Sustainability & Diversity

What is sustainable procurement and why is it important?

Procurement leaders have a responsibility to drive positive change. Improving data accuracy and spend visibility enable sustainable efforts.

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Updated: Jan 31, 2024

Sustainable procurement is a process that integrates environmental, governance, and social factors of corporate responsibility into procurement processes and decision-making, while ensuring they still meet the stakeholder requirements. It aims for the lowest environmental impact possible and the most positive social results.

Learn how to get started with sustainable procurement in our ultimate guide, Sustainable Procurement 101

Within procurement and supply chain, sustainability can be defined as the process of making decisions that benefit not only the organization but society as a whole, while minimizing its impact on the environment. This means considering social and environmental factors alongside purely financial and economic ones.

This article will cover some of the common frameworks of sustainable procurement and gives a few category examples.  

Sustainable procurement ecosystem

People, planet, and profit

Until recently, the focus of eco-friendly procurement has mainly been focused on environmental aspects. Also known as "green sourcing" and green procurement, this movement seeks to substitute one material for a more ecologically friendly alternative. Think of paper straws instead of plastic. But sustainable procurement has more to it than that.

Organizations are beginning to take a more holistic approach to sustainability. They consider environmental, social, and economic factors together.

These considerations start before entering a business relationship and continue throughout supply chain management.

Many procurement leaders are now recognizing their responsibility to drive positive change. Actions such as reducing their carbon footprint, using ethically sourced materials, cutting down on energy consumption, and streamlining shipping practices are practical steps to take.

Legislation is developing all the time and procurement needs to keep up to date on stakeholder requirements and demand for more sustainable products and processes.

The triple bottom line

The triple bottom line (TBL) is a business concept that suggests that companies go further than reporting on only their economic bottom line of financial performance. In addition, the social and environmental impact should be part of their reporting to shareholders. It is often expressed in the 3Ps, People, Profit, and Planet.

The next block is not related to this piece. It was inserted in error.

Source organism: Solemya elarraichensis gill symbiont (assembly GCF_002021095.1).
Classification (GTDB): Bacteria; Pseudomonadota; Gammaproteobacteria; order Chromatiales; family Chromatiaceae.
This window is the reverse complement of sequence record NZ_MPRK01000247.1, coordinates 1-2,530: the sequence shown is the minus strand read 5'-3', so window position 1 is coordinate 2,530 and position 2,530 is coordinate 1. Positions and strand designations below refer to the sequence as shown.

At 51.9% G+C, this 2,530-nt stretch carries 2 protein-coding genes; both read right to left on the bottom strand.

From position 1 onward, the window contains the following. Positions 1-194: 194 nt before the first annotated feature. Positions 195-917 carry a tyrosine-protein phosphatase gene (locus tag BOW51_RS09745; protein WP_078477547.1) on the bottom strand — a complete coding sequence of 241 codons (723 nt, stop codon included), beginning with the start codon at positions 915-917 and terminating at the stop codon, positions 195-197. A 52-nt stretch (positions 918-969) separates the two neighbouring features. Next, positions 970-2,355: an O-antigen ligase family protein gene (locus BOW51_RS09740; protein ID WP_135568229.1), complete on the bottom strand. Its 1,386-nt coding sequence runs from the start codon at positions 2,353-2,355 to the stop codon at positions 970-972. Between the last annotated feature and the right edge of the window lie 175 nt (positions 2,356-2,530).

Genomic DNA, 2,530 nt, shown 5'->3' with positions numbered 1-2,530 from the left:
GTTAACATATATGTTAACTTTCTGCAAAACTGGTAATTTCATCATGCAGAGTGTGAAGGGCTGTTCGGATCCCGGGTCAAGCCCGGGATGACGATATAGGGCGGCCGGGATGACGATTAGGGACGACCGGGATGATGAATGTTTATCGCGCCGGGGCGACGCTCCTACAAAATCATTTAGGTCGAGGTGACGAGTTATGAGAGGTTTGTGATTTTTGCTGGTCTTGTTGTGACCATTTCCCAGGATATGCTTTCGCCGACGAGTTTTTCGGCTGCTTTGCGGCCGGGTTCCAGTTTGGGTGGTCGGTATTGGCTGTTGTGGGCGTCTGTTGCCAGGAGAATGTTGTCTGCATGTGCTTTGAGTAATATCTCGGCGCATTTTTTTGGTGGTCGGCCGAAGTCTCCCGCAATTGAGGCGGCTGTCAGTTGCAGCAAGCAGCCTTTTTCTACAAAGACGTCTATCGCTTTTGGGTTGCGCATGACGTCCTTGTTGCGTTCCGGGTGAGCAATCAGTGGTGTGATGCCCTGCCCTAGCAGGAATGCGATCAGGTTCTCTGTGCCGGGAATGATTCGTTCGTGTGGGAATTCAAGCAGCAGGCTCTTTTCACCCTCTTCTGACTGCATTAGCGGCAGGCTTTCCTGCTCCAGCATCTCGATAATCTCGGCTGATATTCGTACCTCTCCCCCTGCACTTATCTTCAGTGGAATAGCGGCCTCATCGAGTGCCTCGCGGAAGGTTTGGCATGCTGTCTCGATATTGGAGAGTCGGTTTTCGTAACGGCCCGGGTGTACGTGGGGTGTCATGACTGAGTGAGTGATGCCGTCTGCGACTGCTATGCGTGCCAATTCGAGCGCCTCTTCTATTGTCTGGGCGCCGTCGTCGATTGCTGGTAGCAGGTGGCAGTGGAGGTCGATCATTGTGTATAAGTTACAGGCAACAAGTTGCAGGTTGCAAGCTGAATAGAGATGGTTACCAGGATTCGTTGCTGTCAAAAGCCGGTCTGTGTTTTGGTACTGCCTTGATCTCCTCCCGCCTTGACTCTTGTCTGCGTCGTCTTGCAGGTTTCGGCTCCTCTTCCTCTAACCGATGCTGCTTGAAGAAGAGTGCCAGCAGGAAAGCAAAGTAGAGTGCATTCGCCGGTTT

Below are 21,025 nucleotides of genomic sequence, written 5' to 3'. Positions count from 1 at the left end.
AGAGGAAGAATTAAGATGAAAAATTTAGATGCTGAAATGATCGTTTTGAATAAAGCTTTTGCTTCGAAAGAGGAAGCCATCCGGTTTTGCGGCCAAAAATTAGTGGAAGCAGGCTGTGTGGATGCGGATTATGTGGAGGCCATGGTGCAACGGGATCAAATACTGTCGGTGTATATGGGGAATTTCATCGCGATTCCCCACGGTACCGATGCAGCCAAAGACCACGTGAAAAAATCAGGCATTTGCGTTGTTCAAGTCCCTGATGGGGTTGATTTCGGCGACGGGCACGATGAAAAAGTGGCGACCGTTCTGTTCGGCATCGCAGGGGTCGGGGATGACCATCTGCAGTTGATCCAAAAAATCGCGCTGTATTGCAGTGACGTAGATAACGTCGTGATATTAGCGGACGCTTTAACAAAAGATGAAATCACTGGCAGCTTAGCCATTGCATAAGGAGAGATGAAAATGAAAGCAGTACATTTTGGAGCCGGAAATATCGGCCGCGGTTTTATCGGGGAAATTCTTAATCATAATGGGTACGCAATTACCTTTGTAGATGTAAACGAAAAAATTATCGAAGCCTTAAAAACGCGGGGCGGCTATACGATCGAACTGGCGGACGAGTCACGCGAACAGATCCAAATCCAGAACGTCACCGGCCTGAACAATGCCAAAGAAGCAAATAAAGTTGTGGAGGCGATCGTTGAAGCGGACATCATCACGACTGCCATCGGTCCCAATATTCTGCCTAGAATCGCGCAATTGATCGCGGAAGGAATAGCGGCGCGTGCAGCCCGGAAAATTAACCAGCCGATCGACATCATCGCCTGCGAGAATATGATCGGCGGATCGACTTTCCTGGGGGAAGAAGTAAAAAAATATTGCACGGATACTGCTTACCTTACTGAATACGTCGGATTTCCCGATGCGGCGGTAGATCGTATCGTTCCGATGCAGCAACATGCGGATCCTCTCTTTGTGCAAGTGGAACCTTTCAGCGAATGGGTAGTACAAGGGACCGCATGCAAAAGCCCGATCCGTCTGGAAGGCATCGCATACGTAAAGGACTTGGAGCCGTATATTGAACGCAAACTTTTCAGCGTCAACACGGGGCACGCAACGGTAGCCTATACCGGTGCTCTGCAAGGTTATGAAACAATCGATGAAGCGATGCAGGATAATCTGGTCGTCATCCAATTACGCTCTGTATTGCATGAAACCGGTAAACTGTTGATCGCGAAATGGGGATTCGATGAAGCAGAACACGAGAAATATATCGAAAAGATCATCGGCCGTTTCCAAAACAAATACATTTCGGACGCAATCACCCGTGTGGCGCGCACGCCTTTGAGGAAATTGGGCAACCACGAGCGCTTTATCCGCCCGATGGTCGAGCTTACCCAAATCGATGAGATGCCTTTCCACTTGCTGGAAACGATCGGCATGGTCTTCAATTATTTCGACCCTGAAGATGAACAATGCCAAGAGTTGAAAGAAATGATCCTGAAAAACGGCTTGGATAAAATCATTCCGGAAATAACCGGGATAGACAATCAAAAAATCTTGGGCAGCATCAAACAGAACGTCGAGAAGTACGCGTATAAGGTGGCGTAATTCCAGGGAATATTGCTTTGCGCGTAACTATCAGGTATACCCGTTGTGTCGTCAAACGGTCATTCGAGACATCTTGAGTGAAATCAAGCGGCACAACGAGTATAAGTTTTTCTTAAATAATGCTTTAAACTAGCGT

As organizations embrace sustainability, the shift is towards creating value for all stakeholders: these include customers, suppliers, employees, and members of their wider community.

triple bottom line procurement

The triple bottom line in procurement covers a number of themes, including environmental protection, waste, and hazardous materials, human rights, compliance, anti-bribery, fair labor, equality, diversity, employee well-being, education and development, and freedom of association.

Thinking about future generations

Sustainability means meeting our current needs without compromising the ability of future generations and societies to meet their own across time and geographies. This is the broad definition that has been globally accepted, coined in the 1990s by the Brundtland Commission in Norway, and endorsed by the UN.

Assessment of the footprint left in the society where a company operates is no longer a nice to have, but a mandatory requirement. Requirements for holistic sustainability are increasing for leading global companies, governments, and not-for-profit organizations.

Sustainable procurement is becoming embedded in day-to-day business operations and behaviors. The challenge for procurement is to integrate environmental and social considerations and decision points into the procurement process.


Meeting business needs

Companies need to fulfill changing customer preferences, comply with tightening regulations, and satisfy stakeholders. Leading global organizations recognize that sustainable supply chains can offer competitive advantages like improved efficiency, innovation, and market differentiation.

McKinsey's research shows that “Strong ESG credentials drive down costs by 5 to 10 percent, as these companies focus on operational efficiency and waste reduction.

Many companies are already running highly successful initiatives to optimize resource consumption within their operations or engage with their local communities. But the environmental and social footprint of a business extends far beyond its own walls (to get a deeper view into this, check out our article on Scope 3 emissions and what procurement can do).

ESG in supply chain


Category examples of sustainable procurement